The authors note that two important terms have risen quickly from obscurity into common campus parlance over the past few years: Microaggression and Trigger warnings. Microaggressions “are small actions or word choices that seem on their face to have no malicious intent but that are thought of as a kind of violence nonetheless.” Examples provided include asking an Asian American or Latino American “Where were you born?” because this implies that she or he is not a real American. Trigger warnings are “alerts that professors are expected to issue if something in a course might cause a strong emotional response”; examples of texts deemed as needing trigger warnings on various campuses include Virginia Woolf’s Mrs. Dalloway (suicidal inclinations) and Ovid’s Metamorphoses (sexual assault). As I described last Sunday on this blog, Mrs. Dalloway is also on our syllabus this semester.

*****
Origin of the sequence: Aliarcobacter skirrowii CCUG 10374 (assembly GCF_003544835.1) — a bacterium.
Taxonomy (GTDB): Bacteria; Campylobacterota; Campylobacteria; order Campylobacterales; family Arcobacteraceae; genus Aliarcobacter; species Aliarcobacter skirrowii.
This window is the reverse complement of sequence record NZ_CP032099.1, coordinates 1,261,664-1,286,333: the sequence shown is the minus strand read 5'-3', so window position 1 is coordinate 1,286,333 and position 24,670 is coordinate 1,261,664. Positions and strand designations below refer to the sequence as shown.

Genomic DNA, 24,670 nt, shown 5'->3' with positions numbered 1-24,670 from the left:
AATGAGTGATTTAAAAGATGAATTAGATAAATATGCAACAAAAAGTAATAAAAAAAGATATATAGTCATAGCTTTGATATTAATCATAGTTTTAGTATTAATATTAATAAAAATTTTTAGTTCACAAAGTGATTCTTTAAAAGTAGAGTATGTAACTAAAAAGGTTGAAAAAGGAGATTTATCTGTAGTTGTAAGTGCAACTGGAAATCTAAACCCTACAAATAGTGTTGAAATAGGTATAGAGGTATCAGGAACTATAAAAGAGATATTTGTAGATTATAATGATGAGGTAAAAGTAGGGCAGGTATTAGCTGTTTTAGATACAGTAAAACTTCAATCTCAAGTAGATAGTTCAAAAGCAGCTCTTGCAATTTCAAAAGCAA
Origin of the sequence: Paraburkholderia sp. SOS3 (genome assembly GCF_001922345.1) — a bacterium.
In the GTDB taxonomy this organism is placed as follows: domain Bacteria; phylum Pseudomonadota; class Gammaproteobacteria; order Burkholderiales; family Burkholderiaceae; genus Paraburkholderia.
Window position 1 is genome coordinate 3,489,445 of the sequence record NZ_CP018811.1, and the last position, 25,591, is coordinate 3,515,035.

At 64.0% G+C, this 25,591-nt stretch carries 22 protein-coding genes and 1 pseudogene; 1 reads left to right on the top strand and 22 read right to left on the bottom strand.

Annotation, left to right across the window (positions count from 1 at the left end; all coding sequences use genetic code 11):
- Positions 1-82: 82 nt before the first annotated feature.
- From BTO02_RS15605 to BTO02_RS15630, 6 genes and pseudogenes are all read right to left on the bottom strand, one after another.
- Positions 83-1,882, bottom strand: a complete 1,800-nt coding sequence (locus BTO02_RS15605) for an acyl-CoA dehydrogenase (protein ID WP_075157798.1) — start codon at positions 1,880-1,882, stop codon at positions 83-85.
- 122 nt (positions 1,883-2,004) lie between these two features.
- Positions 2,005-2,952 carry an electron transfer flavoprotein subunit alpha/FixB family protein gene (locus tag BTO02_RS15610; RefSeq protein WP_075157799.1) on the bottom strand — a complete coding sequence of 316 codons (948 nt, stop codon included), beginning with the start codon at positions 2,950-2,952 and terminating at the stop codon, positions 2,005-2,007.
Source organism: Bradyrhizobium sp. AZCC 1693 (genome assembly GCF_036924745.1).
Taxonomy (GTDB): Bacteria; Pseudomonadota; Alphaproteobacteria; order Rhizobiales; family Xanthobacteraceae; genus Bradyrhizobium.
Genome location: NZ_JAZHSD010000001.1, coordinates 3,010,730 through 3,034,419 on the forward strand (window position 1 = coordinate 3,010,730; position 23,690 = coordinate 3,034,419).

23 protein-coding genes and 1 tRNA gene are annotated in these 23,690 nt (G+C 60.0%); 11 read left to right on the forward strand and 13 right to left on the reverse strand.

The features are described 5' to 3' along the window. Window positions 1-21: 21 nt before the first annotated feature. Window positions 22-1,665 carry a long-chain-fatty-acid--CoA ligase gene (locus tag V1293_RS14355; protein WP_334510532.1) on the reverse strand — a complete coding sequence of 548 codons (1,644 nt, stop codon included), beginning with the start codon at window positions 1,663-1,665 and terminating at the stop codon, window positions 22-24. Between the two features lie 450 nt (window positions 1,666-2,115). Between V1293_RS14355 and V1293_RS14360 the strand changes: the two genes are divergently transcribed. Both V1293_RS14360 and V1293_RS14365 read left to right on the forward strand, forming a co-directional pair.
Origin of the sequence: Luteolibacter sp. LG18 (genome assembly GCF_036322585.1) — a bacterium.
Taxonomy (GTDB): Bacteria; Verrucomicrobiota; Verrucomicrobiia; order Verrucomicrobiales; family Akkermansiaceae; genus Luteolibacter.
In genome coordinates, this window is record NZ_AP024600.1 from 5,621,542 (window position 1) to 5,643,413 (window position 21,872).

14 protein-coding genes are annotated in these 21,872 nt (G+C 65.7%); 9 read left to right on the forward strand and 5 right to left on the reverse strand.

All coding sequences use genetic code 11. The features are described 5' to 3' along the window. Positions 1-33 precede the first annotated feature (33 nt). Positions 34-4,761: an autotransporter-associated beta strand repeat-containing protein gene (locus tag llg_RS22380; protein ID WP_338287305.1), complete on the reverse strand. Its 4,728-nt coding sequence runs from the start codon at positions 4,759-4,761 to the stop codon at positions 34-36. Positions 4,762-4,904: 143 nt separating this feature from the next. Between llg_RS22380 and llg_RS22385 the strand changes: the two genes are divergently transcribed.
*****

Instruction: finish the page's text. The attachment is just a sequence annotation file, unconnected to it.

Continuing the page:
What Can We Do Now That There Is No God?
One of the authors’ primary concerns, repeated frequently throughout the article, is that such attention to words and actions that might possibly somewhere, somehow offend someone will leave students unprepared to live and work in a world that doesn’t give a crap about what makes them feel uncomfortable.
What are we doing to our students if we encourage them to develop extra-thin skin in the years just before they leave the cocoon of adult protection and enter the workforce? Would they not be better prepared to flourish if we taught them to question their own emotional reactions, and to give people the benefit of a doubt?
I am pleased to report that serious conversations about the negative power of language on students in various groups defined racially, economically, by gender or by sexual preference have been ongoing on my campus for some time now.